Subscribe to
Opera Today

Receive articles and news via RSS feeds or email subscription.


facebook-icon.png


twitter_logo[1].gif



Plumbago_9780993198359_1.png

9780521746472.png

0810888688.gif

0810882728.gif

Recently in Reviews

Hampstead Garden Opera presents Partenope-on-sea

“Oh! I do like to be beside the seaside! I do like to be beside the sea!” And, it was off to the Victorian seaside that we went for Hampstead Garden Opera’s production of Handel’s Partenope - not so much for a stroll along the prom, rather for boisterous battles on the beach and skirmishes by the shore.

Henze's Phaedra: Linbury Theatre, ROH

A song of love and death, loss and renewal. Opera was born from the ambition of Renaissance humanists to recreate the oratorical and cathartic power of Greek tragedy, so it is no surprise that Greek myths have captivated composers of opera, past and present, offering as they do an opportunity to engage with the essential human questions in contexts removed from both the sacred and the mundane.

Actress x Stockhausen Sin {x} II - a world premiere

Is it in any sense aspirational to imitate - or even to try to create something original - based on one of Stockhausen’s works? This was a question I tried to grapple with at the world premiere of Actress x Stockhausen Sin {x} II.

The BBC Singers and the Academy of Ancient Music join forces for Handel's Israel in Egypt

The biblical account of the Exodus of the Israelites from Egypt is the defining event of Jewish history. By contrast, Handel’s oratorio Israel in Egypt has struggled to find its ‘identity’, hampered as it is by what might be termed the ‘Part 1 conundrum’, and the oratorio has not - despite its repute and the scholarly respect bestowed upon it - consistently or fully satisfied audiences, historic or modern.

Measha Brueggergosman: The Art of Song – Ravel to John Cage

A rather charming story recently appeared in the USA of a nine-year old boy who, at a concert given by Boston’s Handel and Haydn Society, let out a very audible “wow” at the end of Mozart’s Masonic Funeral Music. I mention this only because music – whether you are neurotypical or not – leads to people, of any age, expressing themselves in concerts relative to the extraordinary power of the music they hear. Measha Brueggergosman’s recital very much had the “wow” factor, and on many distinct levels.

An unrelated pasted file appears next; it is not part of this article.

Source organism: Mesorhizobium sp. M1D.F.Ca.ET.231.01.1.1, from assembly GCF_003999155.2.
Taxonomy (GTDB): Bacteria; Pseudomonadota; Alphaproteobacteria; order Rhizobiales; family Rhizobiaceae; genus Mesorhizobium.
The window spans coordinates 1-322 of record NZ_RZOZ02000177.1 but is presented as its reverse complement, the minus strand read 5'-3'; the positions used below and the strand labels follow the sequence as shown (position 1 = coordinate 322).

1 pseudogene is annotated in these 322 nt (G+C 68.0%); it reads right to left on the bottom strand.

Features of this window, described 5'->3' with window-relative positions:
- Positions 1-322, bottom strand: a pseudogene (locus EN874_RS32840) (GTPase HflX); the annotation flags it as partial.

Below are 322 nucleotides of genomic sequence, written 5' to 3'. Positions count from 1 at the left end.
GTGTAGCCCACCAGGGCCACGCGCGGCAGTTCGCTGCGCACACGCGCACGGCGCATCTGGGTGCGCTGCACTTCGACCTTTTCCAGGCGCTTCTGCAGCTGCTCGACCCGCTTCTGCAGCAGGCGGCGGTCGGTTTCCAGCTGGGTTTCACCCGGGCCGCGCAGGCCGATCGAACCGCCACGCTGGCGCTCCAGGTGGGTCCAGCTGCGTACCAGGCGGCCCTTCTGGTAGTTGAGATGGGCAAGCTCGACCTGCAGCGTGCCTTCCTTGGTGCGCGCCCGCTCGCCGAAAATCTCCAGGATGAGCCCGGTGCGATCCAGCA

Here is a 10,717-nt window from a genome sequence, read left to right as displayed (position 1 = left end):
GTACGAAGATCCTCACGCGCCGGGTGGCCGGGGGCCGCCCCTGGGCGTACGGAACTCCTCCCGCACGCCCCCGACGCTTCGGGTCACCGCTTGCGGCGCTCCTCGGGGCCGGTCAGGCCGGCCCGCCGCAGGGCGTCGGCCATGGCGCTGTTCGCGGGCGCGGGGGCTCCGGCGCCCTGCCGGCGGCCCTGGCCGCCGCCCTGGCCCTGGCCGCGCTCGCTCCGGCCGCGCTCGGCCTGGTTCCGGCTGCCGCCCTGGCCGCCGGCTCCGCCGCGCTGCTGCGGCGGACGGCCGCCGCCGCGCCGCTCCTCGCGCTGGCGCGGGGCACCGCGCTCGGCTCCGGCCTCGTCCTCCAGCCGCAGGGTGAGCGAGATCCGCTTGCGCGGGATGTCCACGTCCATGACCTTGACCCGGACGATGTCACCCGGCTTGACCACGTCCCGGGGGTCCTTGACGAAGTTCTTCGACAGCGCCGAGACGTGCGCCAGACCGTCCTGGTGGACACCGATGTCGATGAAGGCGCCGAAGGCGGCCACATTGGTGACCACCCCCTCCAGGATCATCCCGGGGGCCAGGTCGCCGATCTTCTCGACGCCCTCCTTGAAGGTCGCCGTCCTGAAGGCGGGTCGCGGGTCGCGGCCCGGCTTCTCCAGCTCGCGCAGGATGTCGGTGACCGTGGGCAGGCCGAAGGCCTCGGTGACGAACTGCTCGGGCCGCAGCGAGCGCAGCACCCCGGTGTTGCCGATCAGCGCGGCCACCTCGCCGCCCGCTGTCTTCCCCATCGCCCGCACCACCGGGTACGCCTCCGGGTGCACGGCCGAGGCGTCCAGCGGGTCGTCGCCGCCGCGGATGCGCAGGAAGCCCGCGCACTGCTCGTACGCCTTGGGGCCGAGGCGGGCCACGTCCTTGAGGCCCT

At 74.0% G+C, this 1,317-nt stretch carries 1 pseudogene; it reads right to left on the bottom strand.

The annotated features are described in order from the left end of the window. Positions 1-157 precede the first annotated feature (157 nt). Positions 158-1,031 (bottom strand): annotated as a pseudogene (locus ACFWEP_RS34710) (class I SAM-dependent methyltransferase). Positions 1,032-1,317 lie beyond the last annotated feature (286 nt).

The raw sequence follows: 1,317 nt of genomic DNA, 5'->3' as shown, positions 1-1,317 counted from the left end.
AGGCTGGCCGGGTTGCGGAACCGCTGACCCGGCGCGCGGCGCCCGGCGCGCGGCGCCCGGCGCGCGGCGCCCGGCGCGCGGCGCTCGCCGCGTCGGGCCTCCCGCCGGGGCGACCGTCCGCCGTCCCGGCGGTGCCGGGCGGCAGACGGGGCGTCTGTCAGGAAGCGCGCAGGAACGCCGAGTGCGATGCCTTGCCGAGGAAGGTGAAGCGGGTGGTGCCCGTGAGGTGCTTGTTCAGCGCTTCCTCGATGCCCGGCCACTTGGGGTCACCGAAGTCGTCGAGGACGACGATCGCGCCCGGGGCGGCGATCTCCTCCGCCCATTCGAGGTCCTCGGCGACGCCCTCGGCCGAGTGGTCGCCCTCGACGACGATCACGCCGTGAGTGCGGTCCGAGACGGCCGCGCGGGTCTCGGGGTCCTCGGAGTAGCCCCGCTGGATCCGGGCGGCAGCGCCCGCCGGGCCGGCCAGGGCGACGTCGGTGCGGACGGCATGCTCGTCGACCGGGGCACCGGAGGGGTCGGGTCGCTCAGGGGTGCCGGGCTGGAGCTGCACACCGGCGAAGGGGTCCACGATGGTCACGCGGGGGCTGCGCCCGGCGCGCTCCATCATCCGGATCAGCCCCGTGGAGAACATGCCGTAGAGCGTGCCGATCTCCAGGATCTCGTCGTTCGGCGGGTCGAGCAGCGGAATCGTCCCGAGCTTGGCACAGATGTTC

World premiere of Cecilia McDowall's Da Vinci Requiem

The quincentennial of the death Leonardo da Vinci is one of the major events this year – though it doesn’t noticeably seem to be acknowledged in new music being written for this.

Mahler: Titan, Eine Tondichtung in Symphonieform – François-Xavier Roth, Les Siècles

Not the familiar version of Mahler's Symphony no 1, but the “real” Mahler Titan at last, as it might have sounded in Mahler's time! François-Xavier Roth and Les Siècles present the symphony in its second version, based on the Hamburg/Weimar performances of 1893-94. This score is edited by Reinhold Kubik and Stephen E.Hefling for Universal Edition AG. Wien.

Aribert Reimann’s opera Lear at Maggio Musicale Fiorentino

In 1982, while studying in Germany, I had the good fortune to see Aribert Reimann’s opera Lear sung in München by the original cast, which included Dietrich Fischer-Dieskau, Júlia Várady and Helga Dernesch. A few years later, I heard it again in San Francisco, with Thomas Stewart in the title role. Despite the luxury casting, the harshly atonal music—filled with quarter-tones, long note rows, and thick chords—utterly baffled my twenty-something self.

Berlioz’s Requiem at the Concertgebouw – earthshakingly stupendous

It was high time the Royal Concertgebouw Orchestra programmed Hector Berlioz’s Grande Messe des morts. They hadn’t performed it since 1989, and what better year to take it up again than in 2019, the 150th anniversary of Berlioz’s death?

Matthew Rose and Friends at Temple Church

I was very much looking forward to this concert at Temple Church, curated by bass Matthew Rose and designed to celebrate music for voice commissioned by the Michael Cuddigan Trust, not least because it offered the opportunity to listen again to compositions heard recently - some for the first time - in different settings, and to experience works discussed coming to fruition in performance.